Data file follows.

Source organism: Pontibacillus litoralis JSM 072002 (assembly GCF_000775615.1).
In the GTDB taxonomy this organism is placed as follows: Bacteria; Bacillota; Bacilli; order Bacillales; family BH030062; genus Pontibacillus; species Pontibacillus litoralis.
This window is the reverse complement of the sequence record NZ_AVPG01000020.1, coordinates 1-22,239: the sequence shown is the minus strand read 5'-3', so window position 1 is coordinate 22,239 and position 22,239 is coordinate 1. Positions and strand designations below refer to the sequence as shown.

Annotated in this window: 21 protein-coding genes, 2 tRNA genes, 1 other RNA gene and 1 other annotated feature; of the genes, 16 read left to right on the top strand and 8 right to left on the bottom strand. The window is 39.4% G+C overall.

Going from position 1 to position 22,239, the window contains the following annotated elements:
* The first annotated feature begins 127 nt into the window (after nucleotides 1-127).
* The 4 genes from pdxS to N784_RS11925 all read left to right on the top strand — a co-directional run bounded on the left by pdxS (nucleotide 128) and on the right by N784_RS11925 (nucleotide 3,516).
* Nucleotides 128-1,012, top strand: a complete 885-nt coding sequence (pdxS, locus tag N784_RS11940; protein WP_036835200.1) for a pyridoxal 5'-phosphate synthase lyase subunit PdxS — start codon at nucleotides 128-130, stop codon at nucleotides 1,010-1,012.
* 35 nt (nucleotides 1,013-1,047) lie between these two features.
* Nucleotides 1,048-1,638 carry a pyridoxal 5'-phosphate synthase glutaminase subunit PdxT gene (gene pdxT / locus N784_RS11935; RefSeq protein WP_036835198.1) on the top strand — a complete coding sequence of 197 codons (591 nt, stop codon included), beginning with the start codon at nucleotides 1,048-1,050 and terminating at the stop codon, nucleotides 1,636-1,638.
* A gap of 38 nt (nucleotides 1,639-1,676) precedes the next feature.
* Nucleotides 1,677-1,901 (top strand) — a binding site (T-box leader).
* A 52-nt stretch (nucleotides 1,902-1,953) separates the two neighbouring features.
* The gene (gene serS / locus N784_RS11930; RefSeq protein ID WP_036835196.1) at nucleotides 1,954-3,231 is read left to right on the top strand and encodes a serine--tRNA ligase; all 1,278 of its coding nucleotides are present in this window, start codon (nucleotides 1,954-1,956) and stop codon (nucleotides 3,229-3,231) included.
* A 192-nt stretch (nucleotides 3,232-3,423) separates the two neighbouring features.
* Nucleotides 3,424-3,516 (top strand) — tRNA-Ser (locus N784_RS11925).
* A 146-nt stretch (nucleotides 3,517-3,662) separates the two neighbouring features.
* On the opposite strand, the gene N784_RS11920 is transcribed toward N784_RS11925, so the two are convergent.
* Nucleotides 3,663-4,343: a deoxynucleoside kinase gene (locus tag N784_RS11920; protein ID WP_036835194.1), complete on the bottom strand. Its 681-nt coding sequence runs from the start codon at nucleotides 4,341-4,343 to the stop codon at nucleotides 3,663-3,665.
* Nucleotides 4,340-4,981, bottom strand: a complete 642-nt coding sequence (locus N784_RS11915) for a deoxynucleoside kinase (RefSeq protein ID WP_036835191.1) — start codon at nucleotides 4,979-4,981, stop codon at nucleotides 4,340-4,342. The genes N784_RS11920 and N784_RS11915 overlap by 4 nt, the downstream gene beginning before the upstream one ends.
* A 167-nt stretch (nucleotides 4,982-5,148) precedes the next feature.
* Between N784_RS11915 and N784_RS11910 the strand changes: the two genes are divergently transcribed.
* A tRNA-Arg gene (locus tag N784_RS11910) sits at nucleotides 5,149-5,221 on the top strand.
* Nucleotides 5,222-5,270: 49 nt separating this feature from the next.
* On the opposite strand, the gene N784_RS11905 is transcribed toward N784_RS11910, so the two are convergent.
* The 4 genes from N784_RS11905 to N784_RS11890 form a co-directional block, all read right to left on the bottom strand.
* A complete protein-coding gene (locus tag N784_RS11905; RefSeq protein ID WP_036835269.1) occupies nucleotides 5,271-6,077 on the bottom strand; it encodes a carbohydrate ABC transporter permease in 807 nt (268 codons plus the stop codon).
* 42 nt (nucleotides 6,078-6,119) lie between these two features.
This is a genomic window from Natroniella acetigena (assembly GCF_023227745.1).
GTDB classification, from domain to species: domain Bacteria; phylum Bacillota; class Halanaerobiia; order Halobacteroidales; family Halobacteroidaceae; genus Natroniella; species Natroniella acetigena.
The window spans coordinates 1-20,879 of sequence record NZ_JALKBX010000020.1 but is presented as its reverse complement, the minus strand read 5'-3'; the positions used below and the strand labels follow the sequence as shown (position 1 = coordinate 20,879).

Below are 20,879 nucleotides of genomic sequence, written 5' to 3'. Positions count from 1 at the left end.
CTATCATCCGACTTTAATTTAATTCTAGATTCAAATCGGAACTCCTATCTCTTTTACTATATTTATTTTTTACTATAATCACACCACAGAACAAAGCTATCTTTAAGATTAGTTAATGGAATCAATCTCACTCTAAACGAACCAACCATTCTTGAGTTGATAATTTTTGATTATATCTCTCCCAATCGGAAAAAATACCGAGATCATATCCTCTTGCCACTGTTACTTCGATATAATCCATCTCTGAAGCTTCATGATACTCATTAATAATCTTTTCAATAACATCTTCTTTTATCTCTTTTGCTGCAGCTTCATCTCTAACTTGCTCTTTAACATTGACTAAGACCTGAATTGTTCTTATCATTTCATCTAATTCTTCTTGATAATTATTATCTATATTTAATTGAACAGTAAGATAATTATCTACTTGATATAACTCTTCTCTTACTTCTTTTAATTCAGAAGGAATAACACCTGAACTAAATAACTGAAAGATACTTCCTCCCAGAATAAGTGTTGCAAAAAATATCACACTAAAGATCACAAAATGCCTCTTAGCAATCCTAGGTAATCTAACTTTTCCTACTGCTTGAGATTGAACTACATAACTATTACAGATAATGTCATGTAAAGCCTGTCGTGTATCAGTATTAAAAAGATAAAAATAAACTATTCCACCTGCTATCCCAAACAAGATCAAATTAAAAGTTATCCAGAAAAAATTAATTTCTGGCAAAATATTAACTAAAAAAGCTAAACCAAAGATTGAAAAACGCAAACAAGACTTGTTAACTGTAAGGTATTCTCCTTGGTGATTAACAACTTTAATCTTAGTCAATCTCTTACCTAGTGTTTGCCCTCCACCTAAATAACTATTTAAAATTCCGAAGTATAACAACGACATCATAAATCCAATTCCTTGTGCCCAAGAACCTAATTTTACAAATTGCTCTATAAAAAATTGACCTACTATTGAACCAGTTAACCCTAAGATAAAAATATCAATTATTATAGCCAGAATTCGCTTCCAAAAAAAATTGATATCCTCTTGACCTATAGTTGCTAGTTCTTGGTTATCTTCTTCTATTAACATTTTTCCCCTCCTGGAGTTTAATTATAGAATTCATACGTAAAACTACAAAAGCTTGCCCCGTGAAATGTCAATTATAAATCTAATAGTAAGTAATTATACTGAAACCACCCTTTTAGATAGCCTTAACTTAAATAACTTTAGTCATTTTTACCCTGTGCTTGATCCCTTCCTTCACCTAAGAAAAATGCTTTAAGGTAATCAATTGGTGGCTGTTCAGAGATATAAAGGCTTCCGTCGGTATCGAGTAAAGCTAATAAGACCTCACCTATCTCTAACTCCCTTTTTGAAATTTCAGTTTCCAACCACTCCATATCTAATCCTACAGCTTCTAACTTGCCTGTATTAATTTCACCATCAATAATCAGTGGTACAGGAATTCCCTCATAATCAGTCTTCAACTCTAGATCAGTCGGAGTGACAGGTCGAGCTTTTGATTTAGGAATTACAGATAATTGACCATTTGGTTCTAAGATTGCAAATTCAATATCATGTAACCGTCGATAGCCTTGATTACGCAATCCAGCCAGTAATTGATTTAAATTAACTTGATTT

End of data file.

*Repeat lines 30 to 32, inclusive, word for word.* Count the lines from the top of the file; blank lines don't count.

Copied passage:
GTDB classification, from domain to species: domain Bacteria; phylum Bacillota; class Halanaerobiia; order Halobacteroidales; family Halobacteroidaceae; genus Natroniella; species Natroniella acetigena.
The window spans coordinates 1-20,879 of sequence record NZ_JALKBX010000020.1 but is presented as its reverse complement, the minus strand read 5'-3'; the positions used below and the strand labels follow the sequence as shown (position 1 = coordinate 20,879).

Below are 20,879 nucleotides of genomic sequence, written 5' to 3'. Positions count from 1 at the left end.